Dealing with addictions can push a Christian to the limits of patience, trust, and exhaustion. The addiction might involve drugs, alcohol, tobacco, food, sex, pornography, power, popularity, wealth, social media, technology, or recreation—and many more. Recovering addicts soon find that they need help—help from God, help from family, help from friends, help from their church. As the battle rages to control the addiction, it has become very common for counselors and addicts alike to turn to self-help manuals. Who hasn’t been helped at least a little by getting some good biblical advice from a significant book like Heath Lambert’s Finally Free, which deals with pornography and lust?… Continue reading
This is my commandment, that you love one another as I have loved you. Greater love has no one than this, that someone lays down his life for his friends. (John 15:12-13 ESV)
Every church has its flaws. Significant ones, in fact, since even the best of churches are made up of and led by exclusively by sinners. As a result, if you are a member of a local church, you are bound to be regularly disappointed by something going on within it.
In the local church it doesn’t take long before you encounter people who don’t share your excitement for the particulars of your theology, or who don’t seem to be very zealous in evangelism or very excited about living in “community,” or who are just remarkably ordinary (unlike you, of course).… Continue reading
All of last semester, I had the privilege of walking my youth through the book of Ruth. It is a short story, but in it are simple and profound truths. Diving deep into its contents you will find themes of working faith, repentance, kindness, covenant faithfulness, loyalty, redemption, modesty, and integrity. In each of these, you will find encouragement for your soul and blessing to live the life of a godly man or woman.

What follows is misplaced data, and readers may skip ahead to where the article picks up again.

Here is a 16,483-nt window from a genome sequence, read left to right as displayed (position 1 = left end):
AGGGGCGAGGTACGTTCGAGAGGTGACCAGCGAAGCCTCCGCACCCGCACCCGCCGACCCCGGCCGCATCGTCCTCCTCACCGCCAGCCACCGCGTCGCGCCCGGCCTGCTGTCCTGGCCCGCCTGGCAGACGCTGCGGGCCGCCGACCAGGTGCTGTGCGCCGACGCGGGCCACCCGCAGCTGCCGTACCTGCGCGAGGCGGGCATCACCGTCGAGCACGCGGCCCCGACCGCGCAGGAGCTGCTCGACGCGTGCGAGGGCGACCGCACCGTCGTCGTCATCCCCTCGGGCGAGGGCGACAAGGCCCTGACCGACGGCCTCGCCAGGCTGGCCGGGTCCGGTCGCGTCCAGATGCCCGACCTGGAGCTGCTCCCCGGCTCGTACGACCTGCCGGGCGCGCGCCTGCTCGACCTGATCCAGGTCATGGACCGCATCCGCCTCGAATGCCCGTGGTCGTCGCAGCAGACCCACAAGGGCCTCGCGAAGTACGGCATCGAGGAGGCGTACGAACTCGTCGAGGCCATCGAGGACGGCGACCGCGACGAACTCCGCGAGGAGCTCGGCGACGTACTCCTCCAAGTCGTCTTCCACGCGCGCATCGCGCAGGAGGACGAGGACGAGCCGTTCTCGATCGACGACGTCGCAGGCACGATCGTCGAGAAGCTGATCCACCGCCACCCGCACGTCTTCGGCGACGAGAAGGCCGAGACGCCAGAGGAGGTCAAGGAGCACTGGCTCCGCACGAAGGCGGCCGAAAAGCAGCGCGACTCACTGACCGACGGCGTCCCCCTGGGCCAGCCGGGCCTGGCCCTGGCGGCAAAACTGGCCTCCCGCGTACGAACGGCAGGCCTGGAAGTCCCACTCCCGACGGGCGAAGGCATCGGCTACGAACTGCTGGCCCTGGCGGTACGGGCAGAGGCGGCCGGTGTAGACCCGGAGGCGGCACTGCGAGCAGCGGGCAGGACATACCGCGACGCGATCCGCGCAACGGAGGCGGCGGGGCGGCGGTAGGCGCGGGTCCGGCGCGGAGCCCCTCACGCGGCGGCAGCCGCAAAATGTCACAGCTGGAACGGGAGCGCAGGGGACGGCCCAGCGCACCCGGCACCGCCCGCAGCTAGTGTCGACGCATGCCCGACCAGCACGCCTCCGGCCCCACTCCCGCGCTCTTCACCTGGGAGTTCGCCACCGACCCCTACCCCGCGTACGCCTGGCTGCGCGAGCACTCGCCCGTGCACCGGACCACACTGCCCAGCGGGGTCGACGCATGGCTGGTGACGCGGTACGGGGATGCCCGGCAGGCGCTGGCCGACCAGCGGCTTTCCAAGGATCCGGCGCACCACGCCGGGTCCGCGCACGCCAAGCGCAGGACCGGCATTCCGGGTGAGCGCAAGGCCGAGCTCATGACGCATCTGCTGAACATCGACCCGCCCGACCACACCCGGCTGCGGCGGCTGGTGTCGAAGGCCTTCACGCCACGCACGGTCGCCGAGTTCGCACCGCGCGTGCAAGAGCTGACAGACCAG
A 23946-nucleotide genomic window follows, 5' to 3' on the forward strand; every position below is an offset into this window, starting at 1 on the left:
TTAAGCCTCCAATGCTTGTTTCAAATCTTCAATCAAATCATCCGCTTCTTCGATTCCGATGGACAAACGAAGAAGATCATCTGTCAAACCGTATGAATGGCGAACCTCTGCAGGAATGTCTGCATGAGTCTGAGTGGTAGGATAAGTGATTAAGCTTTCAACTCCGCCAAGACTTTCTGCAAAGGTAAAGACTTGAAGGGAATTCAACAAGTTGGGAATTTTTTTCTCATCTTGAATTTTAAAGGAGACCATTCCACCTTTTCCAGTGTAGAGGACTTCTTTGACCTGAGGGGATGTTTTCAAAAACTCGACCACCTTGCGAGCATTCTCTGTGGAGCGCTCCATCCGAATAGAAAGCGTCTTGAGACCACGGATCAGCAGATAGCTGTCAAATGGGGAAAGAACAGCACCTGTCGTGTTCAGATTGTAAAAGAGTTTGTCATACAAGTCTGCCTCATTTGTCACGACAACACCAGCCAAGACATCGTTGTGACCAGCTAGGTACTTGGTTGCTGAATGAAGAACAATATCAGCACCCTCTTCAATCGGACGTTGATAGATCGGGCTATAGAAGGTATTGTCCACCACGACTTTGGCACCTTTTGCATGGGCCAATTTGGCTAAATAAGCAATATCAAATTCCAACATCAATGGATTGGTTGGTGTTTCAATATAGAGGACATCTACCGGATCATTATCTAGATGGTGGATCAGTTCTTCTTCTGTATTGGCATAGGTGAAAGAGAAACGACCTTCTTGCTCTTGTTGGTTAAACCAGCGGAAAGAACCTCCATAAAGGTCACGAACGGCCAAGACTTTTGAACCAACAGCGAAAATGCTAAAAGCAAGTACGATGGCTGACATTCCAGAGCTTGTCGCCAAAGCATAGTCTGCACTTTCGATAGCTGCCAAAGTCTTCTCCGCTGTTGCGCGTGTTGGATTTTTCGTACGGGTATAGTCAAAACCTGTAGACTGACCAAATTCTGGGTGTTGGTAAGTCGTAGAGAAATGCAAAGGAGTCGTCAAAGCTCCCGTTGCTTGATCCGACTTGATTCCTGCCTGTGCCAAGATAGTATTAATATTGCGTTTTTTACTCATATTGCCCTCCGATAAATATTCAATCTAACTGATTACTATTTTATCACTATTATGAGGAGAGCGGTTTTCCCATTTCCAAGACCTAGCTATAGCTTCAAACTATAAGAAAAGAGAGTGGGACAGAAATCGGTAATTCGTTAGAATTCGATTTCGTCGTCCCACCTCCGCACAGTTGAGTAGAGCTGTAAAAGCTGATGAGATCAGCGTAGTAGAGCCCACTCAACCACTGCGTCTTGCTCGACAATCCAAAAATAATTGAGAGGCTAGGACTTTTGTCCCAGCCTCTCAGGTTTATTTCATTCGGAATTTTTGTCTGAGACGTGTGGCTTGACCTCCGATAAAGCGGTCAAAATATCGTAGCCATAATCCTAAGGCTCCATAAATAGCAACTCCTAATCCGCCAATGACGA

Last Wednesday, I gave my students some concluding truths from the book of Ruth that I would like to share with you today.
God Works in the Ordinary, So Be Ordinary.… Continue reading
One of the foundational theological convictions of my life and ministry is the principle of Sola Scriptura, the biblical doctrine that Scripture is the only infallible authority of Christian faith and practice. Directly related to this conviction is my belief in the sufficiency of Scripture: the truth that in the Scriptures, we have every divine word needed to live a life that honors God. As Paul puts it so memorably in a letter to his student, Timothy: “All Scripture is breathed out by God and profitable for teaching, for reproof, for correction, and for training in righteousness, that the man of God may be competent, equipped for every good work” (2 Timothy 3:16-17, italics mine).… Continue reading
Planting and waiting. That, I am learning, is the essence of biblical ministry. It is perhaps the most important lesson I have been learning over the last few years, at least as it concerns my life as a pastor.
Of all the things that I long to see happen in, around, and as a result of my ministry, I have no power whatsoever to make happen. I cannot save a single soul. I cannot make a single Christian more like Christ. I cannot cause a single saint to endure to the end of his life in faithfulness to Christ.
Beyond these things, I cannot heal a single marriage. … Continue reading